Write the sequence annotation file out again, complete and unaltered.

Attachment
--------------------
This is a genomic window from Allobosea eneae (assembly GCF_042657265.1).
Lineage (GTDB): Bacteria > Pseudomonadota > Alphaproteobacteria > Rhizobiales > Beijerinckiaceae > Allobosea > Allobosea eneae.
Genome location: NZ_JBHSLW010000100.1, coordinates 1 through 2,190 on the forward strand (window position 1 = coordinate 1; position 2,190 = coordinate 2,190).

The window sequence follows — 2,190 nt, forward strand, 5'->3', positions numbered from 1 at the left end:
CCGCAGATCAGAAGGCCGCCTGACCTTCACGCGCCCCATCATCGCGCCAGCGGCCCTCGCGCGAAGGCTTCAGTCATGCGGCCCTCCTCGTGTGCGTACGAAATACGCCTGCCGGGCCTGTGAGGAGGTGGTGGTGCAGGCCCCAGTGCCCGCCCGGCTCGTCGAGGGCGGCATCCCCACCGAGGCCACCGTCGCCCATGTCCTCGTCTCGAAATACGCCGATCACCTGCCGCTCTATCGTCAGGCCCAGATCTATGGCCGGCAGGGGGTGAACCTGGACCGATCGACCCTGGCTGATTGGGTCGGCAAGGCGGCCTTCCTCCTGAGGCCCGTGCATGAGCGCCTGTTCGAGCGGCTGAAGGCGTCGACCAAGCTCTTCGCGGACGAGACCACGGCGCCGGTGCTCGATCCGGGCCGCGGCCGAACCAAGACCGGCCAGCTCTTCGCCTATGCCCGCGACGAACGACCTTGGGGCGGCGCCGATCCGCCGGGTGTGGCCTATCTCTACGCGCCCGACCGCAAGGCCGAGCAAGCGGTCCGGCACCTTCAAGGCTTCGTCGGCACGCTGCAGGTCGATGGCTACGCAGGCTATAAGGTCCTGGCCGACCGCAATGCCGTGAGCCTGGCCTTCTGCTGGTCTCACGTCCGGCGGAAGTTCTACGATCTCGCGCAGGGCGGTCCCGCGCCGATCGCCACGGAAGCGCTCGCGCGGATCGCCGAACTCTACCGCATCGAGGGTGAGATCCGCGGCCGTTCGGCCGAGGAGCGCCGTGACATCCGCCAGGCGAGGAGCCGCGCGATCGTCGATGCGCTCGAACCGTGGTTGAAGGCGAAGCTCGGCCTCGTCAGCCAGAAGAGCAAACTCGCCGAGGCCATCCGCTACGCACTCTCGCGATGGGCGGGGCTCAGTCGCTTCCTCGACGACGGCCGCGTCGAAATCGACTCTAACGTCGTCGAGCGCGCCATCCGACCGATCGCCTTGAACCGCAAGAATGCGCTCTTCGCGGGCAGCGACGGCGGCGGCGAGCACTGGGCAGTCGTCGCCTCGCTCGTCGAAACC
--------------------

This is a genomic window from Allobosea eneae (assembly GCF_042657265.1).
Lineage (GTDB): Bacteria > Pseudomonadota > Alphaproteobacteria > Rhizobiales > Beijerinckiaceae > Allobosea > Allobosea eneae.
Genome location: NZ_JBHSLW010000100.1, coordinates 1 through 2,190 on the forward strand (window position 1 = coordinate 1; position 2,190 = coordinate 2,190).

The window sequence follows — 2,190 nt, forward strand, 5'->3', positions numbered from 1 at the left end:
CCGCAGATCAGAAGGCCGCCTGACCTTCACGCGCCCCATCATCGCGCCAGCGGCCCTCGCGCGAAGGCTTCAGTCATGCGGCCCTCCTCGTGTGCGTACGAAATACGCCTGCCGGGCCTGTGAGGAGGTGGTGGTGCAGGCCCCAGTGCCCGCCCGGCTCGTCGAGGGCGGCATCCCCACCGAGGCCACCGTCGCCCATGTCCTCGTCTCGAAATACGCCGATCACCTGCCGCTCTATCGTCAGGCCCAGATCTATGGCCGGCAGGGGGTGAACCTGGACCGATCGACCCTGGCTGATTGGGTCGGCAAGGCGGCCTTCCTCCTGAGGCCCGTGCATGAGCGCCTGTTCGAGCGGCTGAAGGCGTCGACCAAGCTCTTCGCGGACGAGACCACGGCGCCGGTGCTCGATCCGGGCCGCGGCCGAACCAAGACCGGCCAGCTCTTCGCCTATGCCCGCGACGAACGACCTTGGGGCGGCGCCGATCCGCCGGGTGTGGCCTATCTCTACGCGCCCGACCGCAAGGCCGAGCAAGCGGTCCGGCACCTTCAAGGCTTCGTCGGCACGCTGCAGGTCGATGGCTACGCAGGCTATAAGGTCCTGGCCGACCGCAATGCCGTGAGCCTGGCCTTCTGCTGGTCTCACGTCCGGCGGAAGTTCTACGATCTCGCGCAGGGCGGTCCCGCGCCGATCGCCACGGAAGCGCTCGCGCGGATCGCCGAACTCTACCGCATCGAGGGTGAGATCCGCGGCCGTTCGGCCGAGGAGCGCCGTGACATCCGCCAGGCGAGGAGCCGCGCGATCGTCGATGCGCTCGAACCGTGGTTGAAGGCGAAGCTCGGCCTCGTCAGCCAGAAGAGCAAACTCGCCGAGGCCATCCGCTACGCACTCTCGCGATGGGCGGGGCTCAGTCGCTTCCTCGACGACGGCCGCGTCGAAATCGACTCTAACGTCGTCGAGCGCGCCATCCGACCGATCGCCTTGAACCGCAAGAATGCGCTCTTCGCGGGCAGCGACGGCGGCGGCGAGCACTGGGCAGTCGTCGCCTCGCTCGTCGAAACC